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Fig 4. Self-assembled Au NPs with an increased Au deposition amount of 10 nm on GaN (0001) between 700 and 800°C for 300 s.

(a)—(c) AFM top-views of 20 × 20 μm2 containing smaller scale AFM top-view insets of 5 × 5 μm2. (a-1)—(c-1) Cross-sectional surface line-profiles obtained from the white lines. (a-2)—(c-2) FFT power spectra.

https://doi.org/10.1371/journal.pone.0134637.g004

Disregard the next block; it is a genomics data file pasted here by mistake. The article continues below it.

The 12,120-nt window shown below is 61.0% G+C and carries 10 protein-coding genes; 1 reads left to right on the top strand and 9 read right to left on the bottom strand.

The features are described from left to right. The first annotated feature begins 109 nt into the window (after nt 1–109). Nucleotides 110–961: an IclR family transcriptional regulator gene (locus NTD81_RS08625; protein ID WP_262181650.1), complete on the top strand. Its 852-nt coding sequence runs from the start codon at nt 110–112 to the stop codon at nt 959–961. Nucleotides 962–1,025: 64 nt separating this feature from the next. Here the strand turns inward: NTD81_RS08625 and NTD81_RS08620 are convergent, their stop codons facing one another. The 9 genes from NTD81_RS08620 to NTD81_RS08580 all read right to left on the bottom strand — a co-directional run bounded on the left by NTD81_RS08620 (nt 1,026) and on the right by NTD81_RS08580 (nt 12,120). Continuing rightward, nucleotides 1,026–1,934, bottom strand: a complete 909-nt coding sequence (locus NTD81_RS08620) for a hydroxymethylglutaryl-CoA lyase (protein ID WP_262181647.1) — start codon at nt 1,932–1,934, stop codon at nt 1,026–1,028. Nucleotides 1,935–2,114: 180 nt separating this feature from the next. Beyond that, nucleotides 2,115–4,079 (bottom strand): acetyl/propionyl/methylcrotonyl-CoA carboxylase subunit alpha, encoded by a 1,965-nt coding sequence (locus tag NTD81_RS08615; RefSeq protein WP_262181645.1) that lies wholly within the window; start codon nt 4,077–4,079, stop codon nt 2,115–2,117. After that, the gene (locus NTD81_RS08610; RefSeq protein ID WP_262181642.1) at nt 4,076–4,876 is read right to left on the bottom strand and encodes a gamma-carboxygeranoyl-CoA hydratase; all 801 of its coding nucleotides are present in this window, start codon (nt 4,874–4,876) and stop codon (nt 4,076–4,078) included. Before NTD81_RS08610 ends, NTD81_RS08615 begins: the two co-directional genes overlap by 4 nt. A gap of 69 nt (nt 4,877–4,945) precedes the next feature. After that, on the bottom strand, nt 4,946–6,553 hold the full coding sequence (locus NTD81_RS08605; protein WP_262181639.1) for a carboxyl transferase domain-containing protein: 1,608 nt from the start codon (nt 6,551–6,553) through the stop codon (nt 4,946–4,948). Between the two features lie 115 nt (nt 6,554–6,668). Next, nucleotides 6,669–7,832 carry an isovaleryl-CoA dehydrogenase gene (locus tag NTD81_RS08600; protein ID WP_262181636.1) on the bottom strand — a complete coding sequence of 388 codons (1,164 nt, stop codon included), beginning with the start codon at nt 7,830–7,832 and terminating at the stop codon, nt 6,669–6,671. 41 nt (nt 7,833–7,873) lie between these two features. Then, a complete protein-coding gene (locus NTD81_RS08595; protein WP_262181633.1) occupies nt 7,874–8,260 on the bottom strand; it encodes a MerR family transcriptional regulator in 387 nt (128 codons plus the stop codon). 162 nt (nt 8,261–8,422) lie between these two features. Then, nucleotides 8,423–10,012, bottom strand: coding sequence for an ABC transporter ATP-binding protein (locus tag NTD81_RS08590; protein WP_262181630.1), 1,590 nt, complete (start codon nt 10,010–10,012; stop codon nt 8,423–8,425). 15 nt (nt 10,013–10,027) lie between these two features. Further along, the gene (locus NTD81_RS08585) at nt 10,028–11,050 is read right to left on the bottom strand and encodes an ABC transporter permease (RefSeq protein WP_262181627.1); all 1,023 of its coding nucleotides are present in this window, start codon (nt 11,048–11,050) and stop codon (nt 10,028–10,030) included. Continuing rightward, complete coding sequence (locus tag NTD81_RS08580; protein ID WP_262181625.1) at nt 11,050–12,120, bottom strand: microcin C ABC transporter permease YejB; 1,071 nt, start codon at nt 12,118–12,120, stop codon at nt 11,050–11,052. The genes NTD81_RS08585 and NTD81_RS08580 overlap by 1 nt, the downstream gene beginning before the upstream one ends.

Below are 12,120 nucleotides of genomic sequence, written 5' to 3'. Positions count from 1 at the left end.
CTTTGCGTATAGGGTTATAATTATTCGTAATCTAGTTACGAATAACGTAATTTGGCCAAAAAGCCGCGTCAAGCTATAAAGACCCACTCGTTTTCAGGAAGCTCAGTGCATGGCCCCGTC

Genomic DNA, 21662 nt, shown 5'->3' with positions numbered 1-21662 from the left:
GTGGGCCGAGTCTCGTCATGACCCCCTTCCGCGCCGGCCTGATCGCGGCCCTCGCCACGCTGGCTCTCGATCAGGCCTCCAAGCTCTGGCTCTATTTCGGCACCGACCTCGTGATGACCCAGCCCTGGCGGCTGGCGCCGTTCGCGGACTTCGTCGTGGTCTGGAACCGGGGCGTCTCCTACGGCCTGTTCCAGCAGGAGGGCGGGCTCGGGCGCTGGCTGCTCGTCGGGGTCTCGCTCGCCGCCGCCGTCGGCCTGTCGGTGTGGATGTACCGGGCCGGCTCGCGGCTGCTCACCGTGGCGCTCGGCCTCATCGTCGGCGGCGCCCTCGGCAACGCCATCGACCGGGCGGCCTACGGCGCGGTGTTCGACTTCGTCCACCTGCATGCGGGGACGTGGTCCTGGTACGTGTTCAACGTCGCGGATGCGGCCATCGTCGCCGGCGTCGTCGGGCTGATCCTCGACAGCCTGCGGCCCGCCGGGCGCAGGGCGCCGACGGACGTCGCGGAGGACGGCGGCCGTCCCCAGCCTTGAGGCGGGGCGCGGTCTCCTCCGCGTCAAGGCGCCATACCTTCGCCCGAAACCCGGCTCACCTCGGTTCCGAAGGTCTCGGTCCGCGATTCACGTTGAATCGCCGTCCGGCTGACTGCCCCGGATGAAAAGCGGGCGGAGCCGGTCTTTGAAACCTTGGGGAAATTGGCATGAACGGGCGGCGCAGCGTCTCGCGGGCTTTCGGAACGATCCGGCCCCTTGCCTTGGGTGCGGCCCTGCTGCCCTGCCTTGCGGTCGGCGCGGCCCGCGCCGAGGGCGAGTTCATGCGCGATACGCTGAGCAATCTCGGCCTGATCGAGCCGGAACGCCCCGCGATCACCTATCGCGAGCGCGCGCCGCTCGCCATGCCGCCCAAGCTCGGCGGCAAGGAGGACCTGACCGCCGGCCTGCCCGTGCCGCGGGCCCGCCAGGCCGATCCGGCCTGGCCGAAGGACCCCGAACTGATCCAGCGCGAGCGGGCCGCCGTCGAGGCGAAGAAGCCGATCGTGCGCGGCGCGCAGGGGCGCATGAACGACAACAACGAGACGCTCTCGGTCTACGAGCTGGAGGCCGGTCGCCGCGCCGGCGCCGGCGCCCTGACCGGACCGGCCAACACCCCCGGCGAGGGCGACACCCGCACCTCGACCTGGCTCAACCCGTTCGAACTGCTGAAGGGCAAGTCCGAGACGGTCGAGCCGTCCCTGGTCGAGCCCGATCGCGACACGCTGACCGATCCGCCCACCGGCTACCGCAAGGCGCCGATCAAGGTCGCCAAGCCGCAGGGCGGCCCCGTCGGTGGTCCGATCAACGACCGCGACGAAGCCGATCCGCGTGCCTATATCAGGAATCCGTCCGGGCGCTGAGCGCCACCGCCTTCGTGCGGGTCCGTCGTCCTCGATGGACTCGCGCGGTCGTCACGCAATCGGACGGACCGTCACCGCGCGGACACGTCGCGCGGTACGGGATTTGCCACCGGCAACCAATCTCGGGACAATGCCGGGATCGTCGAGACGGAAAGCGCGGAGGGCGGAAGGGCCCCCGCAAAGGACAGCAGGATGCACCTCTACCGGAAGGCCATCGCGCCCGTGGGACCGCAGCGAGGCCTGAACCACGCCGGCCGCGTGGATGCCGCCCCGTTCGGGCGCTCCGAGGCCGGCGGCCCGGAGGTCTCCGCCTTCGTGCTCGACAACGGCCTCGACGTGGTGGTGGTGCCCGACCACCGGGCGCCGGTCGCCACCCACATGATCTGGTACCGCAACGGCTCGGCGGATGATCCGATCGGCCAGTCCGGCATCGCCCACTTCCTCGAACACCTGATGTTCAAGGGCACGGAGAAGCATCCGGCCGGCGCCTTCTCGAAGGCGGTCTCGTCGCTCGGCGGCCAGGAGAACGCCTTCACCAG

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Fig 5. Energy dispersive X-ray spectroscopy (EDS) maps of self-assembled Au NPs with 10 nm of Au deposition annealed at 750°C for 300 s.

(a) SEM image. (b) 2-D phase maps of Au. (c)–(d) Au and Ga compositional maps of 3-D top-view. (e)–(f) EDS spectra of particular region marked with the green and blue square in (a). (g)–(h) EDS line-profiles acquired from the red lines in specific region in (a).

https://doi.org/10.1371/journal.pone.0134637.g005